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Do Sun Music’s anchors deserve the hate for taking potshots at actor Suriya’s height?

In a film industry that thrives on blind worship of its icons, Niveditha and Sangeetha found it hard to get away with a silly joke.

Two female television anchors from Tamil channel Sun Music were attacked on Twitter on Thursday for making fun of actor Suriya’s height, reported The Newsminute.

On their show Franka Sollata (Speaking Frankly), a show that revels in light-hearted banter about celebrities and gossip about the film industry, anchors Niveditha and Sangeetha spoke about how filmmaker KV Anand has approached actor Amitabh Bachchan for his next film with Suriya.

“If Amitabh Bachchan sir agrees, this will be his first film in Tamil and it will be opposite Suriya,” Sangeetha says. At which point, Niveditha begins laughing. “Are there no other actors in Tamil?,” she asks. “I don’t understand. I don’t know what to say...I mean when he (Suriya) starred opposite Anushka Shetty itself, it was quite the height difference. Now with Amitabh Bachchan, I don’t know what will happen.”

Sangeetha completes the joke by saying, “He acted with Anushka by wearing heels. With Bachchan sir, he will need a stool.”

“Why stand and shoot at all,” adds Niveditha. “Let’s just take all the shots with the actors seated at all times.”

This segment from the show, circulated extensively on social media, has been criticised by Tamil actors, producers and directors. Many have argued that the jokes amount to body shaming and have insisted the anchors issue an apology immediately.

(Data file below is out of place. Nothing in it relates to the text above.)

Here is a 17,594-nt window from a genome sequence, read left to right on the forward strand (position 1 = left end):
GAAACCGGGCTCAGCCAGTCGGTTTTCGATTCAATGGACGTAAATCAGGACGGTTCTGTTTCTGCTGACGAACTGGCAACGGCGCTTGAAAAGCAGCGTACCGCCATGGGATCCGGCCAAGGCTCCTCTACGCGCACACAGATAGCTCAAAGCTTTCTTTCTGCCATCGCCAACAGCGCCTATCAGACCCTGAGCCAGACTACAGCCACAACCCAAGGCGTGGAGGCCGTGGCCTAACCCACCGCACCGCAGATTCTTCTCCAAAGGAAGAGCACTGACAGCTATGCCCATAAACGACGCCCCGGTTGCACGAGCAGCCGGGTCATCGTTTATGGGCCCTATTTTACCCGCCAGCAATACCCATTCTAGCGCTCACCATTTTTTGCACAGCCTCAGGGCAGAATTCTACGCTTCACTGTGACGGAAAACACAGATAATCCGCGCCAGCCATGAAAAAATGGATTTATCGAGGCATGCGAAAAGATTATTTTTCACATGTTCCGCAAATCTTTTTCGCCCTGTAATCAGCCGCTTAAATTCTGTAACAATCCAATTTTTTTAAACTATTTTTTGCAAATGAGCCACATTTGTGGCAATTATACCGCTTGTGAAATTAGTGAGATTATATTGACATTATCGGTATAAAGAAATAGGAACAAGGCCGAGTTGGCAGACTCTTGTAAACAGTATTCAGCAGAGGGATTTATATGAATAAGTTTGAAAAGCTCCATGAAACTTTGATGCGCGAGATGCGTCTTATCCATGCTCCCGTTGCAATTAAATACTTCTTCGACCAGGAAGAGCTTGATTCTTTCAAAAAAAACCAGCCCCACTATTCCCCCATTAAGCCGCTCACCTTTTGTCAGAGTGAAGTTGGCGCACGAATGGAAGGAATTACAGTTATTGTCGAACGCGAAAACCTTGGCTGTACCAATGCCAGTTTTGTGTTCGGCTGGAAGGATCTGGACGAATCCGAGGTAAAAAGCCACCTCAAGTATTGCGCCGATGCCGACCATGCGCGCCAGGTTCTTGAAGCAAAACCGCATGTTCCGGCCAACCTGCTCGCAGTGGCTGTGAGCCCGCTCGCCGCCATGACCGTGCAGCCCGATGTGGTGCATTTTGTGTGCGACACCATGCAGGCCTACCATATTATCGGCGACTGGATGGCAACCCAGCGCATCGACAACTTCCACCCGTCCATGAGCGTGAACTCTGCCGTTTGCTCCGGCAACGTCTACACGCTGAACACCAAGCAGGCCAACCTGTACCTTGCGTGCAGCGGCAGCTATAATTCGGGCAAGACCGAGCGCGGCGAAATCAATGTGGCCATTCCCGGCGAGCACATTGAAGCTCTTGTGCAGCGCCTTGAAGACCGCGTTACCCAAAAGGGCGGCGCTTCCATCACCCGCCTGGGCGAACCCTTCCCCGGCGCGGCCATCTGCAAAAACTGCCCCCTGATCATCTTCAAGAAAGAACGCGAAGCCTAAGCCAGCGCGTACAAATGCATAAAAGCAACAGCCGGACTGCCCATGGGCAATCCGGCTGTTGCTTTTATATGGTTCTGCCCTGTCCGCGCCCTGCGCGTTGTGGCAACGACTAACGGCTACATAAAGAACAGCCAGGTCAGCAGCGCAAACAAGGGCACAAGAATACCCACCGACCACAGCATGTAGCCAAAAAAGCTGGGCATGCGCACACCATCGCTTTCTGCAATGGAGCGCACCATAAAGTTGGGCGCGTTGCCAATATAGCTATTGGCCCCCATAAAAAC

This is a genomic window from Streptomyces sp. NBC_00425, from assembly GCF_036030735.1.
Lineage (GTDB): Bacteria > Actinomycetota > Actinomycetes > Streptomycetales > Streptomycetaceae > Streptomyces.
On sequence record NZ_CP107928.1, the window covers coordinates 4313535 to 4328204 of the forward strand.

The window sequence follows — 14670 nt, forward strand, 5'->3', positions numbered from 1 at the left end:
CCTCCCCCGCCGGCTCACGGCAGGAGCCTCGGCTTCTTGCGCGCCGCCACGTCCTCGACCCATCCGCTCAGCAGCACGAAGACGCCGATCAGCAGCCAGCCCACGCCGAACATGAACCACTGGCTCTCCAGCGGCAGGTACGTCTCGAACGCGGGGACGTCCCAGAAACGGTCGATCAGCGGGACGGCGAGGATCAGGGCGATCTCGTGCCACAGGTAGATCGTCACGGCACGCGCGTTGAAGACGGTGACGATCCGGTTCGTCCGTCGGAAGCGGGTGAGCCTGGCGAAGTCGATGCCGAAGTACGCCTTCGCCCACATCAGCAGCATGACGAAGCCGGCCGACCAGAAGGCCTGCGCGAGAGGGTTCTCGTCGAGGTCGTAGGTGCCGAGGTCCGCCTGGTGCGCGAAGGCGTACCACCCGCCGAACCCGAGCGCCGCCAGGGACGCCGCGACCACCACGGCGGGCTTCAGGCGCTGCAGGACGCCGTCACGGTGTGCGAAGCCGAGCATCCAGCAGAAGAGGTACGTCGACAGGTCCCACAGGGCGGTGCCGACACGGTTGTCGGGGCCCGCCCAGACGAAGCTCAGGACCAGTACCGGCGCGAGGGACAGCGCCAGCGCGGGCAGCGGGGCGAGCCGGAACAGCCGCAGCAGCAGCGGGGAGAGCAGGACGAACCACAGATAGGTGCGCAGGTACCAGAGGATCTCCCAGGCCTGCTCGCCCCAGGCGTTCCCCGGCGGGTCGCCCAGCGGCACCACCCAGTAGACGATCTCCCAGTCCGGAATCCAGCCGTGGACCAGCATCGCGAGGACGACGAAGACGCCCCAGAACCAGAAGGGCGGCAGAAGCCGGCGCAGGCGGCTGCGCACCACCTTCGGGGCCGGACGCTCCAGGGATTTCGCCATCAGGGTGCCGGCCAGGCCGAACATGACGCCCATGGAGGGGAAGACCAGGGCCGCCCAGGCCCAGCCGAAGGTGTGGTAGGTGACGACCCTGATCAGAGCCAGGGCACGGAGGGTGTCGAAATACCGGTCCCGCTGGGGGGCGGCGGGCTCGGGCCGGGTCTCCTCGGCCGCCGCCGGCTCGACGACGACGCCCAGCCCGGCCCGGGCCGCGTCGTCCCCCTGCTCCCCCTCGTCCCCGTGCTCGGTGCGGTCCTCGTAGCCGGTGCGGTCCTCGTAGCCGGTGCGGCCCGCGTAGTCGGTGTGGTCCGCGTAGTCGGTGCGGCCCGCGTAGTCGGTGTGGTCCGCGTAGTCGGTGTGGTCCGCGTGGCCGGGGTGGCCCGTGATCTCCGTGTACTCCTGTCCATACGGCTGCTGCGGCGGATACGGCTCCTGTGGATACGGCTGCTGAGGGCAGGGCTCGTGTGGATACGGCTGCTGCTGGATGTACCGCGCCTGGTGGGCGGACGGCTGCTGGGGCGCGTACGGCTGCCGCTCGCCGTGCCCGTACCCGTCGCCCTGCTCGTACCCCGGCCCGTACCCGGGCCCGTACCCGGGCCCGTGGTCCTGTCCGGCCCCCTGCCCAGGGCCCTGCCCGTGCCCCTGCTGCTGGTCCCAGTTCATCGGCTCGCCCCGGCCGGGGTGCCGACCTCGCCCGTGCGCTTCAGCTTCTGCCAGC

Producer KE Gnanavel Raja, whose Studio Green bankrolled Suriya’s latest release Thaana Serndha Koottam, went a step further and even abused the two anchors, asking them to admit themselves to a mental hospital and spit on themselves. Producer SR Prabhu asked if no one in Sun Music is concerned about their “anchors’ brain development”. The women have been threatened even with acid attacks.

Fans of the actor even sat in protest outside the Sun TV office in Chennai on Saturday morning.

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The actor took to Twitter to ask his fans to refrain from responding to “criticism that is below the belt”.

Amidst the shower of abuse, which forced Nivedita to block some accounts, a few others have pointed out that it simply isn’t such a big deal after all, and that the show’s format encourages banter. Those offended could just choose to switch off their television sets.

Could it be that the film industry is overreacting? Surely, the worst crime committed by the anchors is that they cracked a silly joke, but can it really be described as body shaming? The outrage, anger and hate seem disproportional to the incident.

It is also rich that the anger is coming from an industry that, like other film industries in the country, has thrived on jokes about size, shape, gender, sexual orientation and disability for decades. What is so terrible about two anchors taking potshots at an actor’s height?

The incident proves yet again that actors are off-limits, demi-gods to never be criticised or lampooned in public. The rage stems from the larger culture of adulation and worship that forms the bedrock of the Tamil film industry. From fans and film crews to even publicists, nearly everyone is a part of a fan club that blindly worships its screen icons. It unthinkable that a hero can even mildly be made fun of. An actor, like his screen avatar, is flawless, macho and perfect, and beyond the pale of any kind of humour or criticism.

For instance, film critic Maaran was attacked and threatened with death, even by the film fraternity, for simply saying he did not enjoy watching actor Ajith’s 2017 thriller Vivegam. Similarly, the editor of the website The News Minute was attacked online and threatened with sexual violence by fans of actor Vijay for tweeting that she did not enjoy watching the actor’s 2010 film Sura.

What are the odds, then, of the female anchors from Sun Music getting away with their silly joke? Sadly, none.

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